JERUSALEM, Israel – Israeli citizens are still not officially allowed to travel to Saudi Arabia for religious and business trips – at least not right now.
"Our policy is constant. We don't have relations with Israel and holders of Israeli passports cannot visit the kingdom for now," Saudi Foreign Minister Prince Faisal bin Farhan told CNN.
His statement contradicts an earlier announcement Israel’s Interior Ministry gave on Sunday that it will begin allowing Israelis to travel to Saudi Arabia for religious and business trips. The ministry said at the time that Israeli Muslims will be allowed to travel to Saudi Arabia for religious pilgrimages. Usually, trips require special permission from the government. Other Israelis will also be permitted to conduct business deals in the kingdom without the need of a foreign passport or special permission.
The new policy, if it is implemented in the future, is a historic step forward for the two countries and signals warming ties between the Jewish State and the birthplace of Islam.
American Israeli author Joel Rosenberg has led two evangelical delegations to Saudi Arabia.
He told CBN News on Monday one cannot underestimate the significance of future decision that could allow Israelis visit the kingdom.
Evangelical delegation led by Joel Rosenberg in Saudi Arabia. 2019.
“It’s a dramatic development,” Rosenberg said, adding that Saudi Arabia has always been thought of by Israelis as “the forbidden kingdom.”
“It’s actually exciting and encouraging,” he shared.
While Saudi Arabia has not opened up completely to Israel just yet, Rosenberg suspects there is a growing warmth between the two countries.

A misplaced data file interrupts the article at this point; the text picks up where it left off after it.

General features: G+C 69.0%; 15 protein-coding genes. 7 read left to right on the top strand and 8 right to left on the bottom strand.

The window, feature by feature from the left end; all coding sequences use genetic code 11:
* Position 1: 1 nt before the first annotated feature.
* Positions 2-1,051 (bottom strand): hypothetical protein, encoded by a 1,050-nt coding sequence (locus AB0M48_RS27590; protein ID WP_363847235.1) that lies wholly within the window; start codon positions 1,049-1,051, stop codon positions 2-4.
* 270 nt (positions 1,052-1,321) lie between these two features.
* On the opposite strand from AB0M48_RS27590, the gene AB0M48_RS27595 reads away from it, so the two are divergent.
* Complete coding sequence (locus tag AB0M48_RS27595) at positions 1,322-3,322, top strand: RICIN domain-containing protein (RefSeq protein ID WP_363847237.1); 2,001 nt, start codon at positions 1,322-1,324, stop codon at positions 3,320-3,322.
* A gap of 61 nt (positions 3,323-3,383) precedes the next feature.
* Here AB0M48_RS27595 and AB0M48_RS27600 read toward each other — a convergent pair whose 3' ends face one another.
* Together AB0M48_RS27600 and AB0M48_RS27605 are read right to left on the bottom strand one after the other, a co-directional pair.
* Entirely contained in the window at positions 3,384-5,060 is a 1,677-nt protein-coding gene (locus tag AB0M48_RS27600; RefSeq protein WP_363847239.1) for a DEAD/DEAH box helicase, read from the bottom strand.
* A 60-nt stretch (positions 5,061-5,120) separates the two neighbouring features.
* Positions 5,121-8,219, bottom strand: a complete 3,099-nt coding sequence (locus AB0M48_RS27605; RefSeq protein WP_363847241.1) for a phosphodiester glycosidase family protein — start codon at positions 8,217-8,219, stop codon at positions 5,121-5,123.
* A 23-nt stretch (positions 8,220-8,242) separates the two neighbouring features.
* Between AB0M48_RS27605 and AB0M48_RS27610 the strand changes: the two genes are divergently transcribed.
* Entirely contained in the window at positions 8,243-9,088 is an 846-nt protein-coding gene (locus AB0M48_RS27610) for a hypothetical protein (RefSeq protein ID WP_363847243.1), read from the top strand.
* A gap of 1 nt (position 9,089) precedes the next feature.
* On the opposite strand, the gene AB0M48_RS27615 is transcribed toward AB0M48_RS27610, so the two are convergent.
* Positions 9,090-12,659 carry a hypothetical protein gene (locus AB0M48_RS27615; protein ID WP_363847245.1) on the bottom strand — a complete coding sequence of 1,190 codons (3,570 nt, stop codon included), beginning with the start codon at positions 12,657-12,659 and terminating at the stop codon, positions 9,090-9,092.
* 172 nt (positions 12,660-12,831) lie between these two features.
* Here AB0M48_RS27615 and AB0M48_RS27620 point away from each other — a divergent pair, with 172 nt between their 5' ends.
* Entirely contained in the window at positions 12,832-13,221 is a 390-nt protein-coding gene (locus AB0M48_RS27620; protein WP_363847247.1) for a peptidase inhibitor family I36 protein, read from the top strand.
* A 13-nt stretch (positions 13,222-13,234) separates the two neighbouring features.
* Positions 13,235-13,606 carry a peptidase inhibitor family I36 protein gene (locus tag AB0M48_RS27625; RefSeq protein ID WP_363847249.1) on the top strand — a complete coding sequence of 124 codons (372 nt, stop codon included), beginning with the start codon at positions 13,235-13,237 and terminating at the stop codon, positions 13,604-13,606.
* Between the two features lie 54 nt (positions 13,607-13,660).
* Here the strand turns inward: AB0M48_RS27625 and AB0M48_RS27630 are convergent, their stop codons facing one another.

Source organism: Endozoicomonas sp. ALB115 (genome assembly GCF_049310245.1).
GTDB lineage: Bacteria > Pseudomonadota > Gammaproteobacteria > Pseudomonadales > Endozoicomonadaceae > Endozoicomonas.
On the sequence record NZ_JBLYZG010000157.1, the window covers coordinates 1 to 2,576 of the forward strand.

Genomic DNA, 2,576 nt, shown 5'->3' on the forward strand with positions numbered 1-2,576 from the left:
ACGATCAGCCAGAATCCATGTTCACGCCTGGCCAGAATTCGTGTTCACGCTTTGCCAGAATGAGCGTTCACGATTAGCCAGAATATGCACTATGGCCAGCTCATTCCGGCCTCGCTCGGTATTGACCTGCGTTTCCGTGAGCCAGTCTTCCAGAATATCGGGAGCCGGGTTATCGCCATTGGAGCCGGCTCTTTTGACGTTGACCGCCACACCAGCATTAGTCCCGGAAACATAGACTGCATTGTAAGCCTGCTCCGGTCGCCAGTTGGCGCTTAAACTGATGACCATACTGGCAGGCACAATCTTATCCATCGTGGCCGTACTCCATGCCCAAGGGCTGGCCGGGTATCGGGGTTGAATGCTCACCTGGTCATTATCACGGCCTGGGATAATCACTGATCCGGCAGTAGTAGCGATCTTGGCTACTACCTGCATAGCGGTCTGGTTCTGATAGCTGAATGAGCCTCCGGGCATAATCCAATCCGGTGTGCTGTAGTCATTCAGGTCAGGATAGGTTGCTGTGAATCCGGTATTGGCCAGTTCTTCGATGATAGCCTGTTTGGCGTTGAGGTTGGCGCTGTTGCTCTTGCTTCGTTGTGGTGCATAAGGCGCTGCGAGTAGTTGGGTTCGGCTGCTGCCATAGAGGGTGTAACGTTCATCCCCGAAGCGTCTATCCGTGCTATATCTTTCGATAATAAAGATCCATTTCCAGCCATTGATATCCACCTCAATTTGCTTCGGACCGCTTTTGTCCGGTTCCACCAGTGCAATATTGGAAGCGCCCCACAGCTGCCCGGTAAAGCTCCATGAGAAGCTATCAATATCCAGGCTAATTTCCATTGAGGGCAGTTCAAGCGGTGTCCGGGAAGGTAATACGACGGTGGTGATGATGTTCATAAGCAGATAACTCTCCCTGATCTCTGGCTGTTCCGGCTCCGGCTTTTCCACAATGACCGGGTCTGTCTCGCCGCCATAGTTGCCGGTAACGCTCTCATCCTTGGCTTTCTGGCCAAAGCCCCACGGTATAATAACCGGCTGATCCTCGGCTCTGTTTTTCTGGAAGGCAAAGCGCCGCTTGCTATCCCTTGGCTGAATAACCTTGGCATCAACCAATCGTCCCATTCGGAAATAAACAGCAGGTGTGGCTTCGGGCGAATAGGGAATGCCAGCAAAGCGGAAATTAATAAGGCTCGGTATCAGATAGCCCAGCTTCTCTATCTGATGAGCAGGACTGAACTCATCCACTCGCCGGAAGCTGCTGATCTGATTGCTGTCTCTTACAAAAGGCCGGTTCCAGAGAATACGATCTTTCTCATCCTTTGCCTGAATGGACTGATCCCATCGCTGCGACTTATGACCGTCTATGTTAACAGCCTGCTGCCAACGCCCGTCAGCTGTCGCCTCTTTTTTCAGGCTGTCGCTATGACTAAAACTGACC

One reason why Saudi Arabia could be interested in inching closer to Israel is because both countries view Iran as an increasing threat.
“The Saudis are deeply worried about the Iran threat and so are the Israelis and what we’re watching is Saudi Arabia beginning to realize that Israel is not the major threat or problem in the region. It’s part of the solution and therefore having warming relations between Saudi Arabia and Israel is the right direction to go in,” Rosenberg explained.
The Iran threat is bringing what one would expect to be two enemies together. The only two Arab countries that have peace deals with Israel are Jordan and Egypt. Rosenberg argues Saudi Arabia could become a third country.
“Saudi leaders are very seriously considering [if it is] in their best national interest to open up trade relations with Israel and technology transfers, and investments and even a full-on peace treaty,” Rosenberg explained. “We haven’t seen a final decision, but this is a step that is both dramatic and encouraging.”